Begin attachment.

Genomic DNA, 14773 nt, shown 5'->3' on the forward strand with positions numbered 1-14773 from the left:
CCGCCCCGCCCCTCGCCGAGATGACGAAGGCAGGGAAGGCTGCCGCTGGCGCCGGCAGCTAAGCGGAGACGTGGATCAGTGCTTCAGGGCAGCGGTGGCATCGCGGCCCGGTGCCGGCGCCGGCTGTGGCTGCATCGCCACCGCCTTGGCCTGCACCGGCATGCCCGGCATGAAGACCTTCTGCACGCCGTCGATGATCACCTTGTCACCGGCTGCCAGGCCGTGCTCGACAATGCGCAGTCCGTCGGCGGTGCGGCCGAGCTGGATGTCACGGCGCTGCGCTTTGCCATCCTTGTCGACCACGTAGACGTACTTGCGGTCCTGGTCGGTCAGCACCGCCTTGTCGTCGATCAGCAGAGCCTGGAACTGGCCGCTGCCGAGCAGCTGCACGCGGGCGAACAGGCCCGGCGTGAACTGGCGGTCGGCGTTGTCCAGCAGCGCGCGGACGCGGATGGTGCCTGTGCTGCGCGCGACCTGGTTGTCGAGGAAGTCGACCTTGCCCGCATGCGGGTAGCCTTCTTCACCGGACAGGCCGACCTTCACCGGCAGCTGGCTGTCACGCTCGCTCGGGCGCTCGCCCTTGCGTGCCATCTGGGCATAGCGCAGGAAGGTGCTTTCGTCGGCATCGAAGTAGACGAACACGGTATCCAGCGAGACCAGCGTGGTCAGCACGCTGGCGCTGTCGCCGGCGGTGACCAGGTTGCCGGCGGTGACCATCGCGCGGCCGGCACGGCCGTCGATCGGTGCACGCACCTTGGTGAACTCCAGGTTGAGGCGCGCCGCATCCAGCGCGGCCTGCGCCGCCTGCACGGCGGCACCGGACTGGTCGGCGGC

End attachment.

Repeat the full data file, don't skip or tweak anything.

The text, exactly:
Genomic DNA, 14773 nt, shown 5'->3' on the forward strand with positions numbered 1-14773 from the left:
CCGCCCCGCCCCTCGCCGAGATGACGAAGGCAGGGAAGGCTGCCGCTGGCGCCGGCAGCTAAGCGGAGACGTGGATCAGTGCTTCAGGGCAGCGGTGGCATCGCGGCCCGGTGCCGGCGCCGGCTGTGGCTGCATCGCCACCGCCTTGGCCTGCACCGGCATGCCCGGCATGAAGACCTTCTGCACGCCGTCGATGATCACCTTGTCACCGGCTGCCAGGCCGTGCTCGACAATGCGCAGTCCGTCGGCGGTGCGGCCGAGCTGGATGTCACGGCGCTGCGCTTTGCCATCCTTGTCGACCACGTAGACGTACTTGCGGTCCTGGTCGGTCAGCACCGCCTTGTCGTCGATCAGCAGAGCCTGGAACTGGCCGCTGCCGAGCAGCTGCACGCGGGCGAACAGGCCCGGCGTGAACTGGCGGTCGGCGTTGTCCAGCAGCGCGCGGACGCGGATGGTGCCTGTGCTGCGCGCGACCTGGTTGTCGAGGAAGTCGACCTTGCCCGCATGCGGGTAGCCTTCTTCACCGGACAGGCCGACCTTCACCGGCAGCTGGCTGTCACGCTCGCTCGGGCGCTCGCCCTTGCGTGCCATCTGGGCATAGCGCAGGAAGGTGCTTTCGTCGGCATCGAAGTAGACGAACACGGTATCCAGCGAGACCAGCGTGGTCAGCACGCTGGCGCTGTCGCCGGCGGTGACCAGGTTGCCGGCGGTGACCATCGCGCGGCCGGCACGGCCGTCGATCGGTGCACGCACCTTGGTGAACTCCAGGTTGAGGCGCGCCGCATCCAGCGCGGCCTGCGCCGCCTGCACGGCGGCACCGGACTGGTCGGCGGC